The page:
The Serious Fraud Office’s (SFO) Corporate Co-operation Guidance has arrived in the form of a five-page document.
In it, the SFO defines co-operation as “providing assistance to the SFO that goes above and beyond what the law requires” and details eleven general practices that companies should consider when preserving material and giving it to the SFO.
There is specific guidance given relating to digital evidence and devices, hard copies and physical evidence, financial records and analysis of them, industry information and individuals.
There is the SFO’s assertion that, during an investigation, if an organization claims privilege it will be expected to provide certification by independent counsel that the material in question is privileged.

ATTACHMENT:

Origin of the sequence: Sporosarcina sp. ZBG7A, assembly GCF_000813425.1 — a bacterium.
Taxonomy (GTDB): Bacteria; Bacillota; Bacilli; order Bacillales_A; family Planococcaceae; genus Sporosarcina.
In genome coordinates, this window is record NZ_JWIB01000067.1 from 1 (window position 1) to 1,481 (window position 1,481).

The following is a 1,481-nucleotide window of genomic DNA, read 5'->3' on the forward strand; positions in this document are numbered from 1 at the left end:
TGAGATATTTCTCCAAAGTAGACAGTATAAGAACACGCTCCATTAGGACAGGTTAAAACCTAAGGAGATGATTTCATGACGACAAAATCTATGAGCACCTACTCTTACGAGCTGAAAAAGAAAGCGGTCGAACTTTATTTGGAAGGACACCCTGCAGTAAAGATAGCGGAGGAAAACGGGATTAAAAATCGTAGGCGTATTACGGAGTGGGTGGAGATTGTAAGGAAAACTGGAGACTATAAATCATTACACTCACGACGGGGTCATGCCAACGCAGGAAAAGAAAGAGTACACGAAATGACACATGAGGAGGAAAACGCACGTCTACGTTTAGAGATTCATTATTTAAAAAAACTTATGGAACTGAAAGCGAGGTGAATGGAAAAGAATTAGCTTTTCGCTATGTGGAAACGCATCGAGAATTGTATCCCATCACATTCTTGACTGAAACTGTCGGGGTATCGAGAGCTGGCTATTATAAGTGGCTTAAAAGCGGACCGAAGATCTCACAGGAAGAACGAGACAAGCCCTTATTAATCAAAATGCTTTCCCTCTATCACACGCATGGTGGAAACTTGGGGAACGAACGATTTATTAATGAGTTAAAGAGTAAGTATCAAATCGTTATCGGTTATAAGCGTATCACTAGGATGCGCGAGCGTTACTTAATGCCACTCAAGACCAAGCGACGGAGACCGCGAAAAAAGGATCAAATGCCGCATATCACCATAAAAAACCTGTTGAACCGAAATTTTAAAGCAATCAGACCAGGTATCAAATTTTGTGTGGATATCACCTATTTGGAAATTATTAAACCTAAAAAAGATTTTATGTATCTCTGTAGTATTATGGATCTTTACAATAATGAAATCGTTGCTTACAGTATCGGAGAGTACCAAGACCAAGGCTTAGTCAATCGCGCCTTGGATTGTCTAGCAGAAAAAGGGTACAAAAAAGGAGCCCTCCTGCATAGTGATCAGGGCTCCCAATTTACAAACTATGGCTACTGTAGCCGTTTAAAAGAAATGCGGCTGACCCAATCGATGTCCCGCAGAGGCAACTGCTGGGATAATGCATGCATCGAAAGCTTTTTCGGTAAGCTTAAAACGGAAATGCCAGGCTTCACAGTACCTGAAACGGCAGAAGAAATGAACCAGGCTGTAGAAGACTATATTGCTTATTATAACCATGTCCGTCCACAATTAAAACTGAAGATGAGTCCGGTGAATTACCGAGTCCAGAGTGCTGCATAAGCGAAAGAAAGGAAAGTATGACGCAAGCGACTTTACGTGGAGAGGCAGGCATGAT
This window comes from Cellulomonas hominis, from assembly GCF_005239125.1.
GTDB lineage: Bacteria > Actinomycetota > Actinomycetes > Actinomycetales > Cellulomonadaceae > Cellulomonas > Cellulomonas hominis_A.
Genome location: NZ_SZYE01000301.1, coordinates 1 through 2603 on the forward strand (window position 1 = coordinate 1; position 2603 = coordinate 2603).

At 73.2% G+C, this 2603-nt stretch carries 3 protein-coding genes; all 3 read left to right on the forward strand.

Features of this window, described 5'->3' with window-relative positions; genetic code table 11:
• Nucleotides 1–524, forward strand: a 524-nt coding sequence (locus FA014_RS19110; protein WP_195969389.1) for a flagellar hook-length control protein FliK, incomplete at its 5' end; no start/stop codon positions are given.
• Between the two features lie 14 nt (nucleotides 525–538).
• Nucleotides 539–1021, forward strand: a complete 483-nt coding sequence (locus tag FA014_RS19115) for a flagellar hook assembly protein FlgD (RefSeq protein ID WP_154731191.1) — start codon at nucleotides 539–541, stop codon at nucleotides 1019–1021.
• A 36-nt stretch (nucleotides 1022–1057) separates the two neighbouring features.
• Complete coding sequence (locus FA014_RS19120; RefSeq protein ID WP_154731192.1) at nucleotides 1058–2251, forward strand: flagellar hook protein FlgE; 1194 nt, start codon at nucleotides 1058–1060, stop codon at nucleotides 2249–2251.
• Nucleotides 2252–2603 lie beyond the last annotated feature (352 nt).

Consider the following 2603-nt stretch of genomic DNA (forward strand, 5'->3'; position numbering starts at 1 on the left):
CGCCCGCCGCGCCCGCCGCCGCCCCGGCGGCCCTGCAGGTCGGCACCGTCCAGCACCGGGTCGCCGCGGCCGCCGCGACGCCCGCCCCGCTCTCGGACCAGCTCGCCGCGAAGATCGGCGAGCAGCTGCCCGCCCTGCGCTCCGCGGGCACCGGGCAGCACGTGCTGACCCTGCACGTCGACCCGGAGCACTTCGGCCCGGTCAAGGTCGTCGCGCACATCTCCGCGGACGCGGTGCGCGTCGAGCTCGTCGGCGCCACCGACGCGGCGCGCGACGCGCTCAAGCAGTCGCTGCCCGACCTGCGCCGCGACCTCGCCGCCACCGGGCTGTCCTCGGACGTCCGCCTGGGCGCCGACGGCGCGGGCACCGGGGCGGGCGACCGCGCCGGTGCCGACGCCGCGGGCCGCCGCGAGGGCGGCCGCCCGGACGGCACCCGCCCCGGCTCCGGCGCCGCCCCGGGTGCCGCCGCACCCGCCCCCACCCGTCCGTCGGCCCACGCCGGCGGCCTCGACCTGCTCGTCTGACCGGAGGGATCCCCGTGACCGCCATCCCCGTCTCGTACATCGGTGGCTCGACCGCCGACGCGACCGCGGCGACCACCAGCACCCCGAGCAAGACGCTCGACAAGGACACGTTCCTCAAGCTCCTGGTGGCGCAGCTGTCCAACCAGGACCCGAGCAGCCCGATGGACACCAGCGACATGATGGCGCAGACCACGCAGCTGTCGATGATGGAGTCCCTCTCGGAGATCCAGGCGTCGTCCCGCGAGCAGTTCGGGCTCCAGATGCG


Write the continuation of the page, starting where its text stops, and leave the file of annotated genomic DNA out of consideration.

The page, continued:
While the guidance will be of use to companies — and is arguably less demanding than many would have feared — it does make the point that compliance with the compulsory process does not, in itself, indicate co-operation. It even goes as far as to say that even “full, robust cooperation’’ will not guarantee any particular outcome.
So while it may well be the case that the guidance will help some who come under investigation from the SFO, reading it gives at least as much cause for concern as concrete advice.
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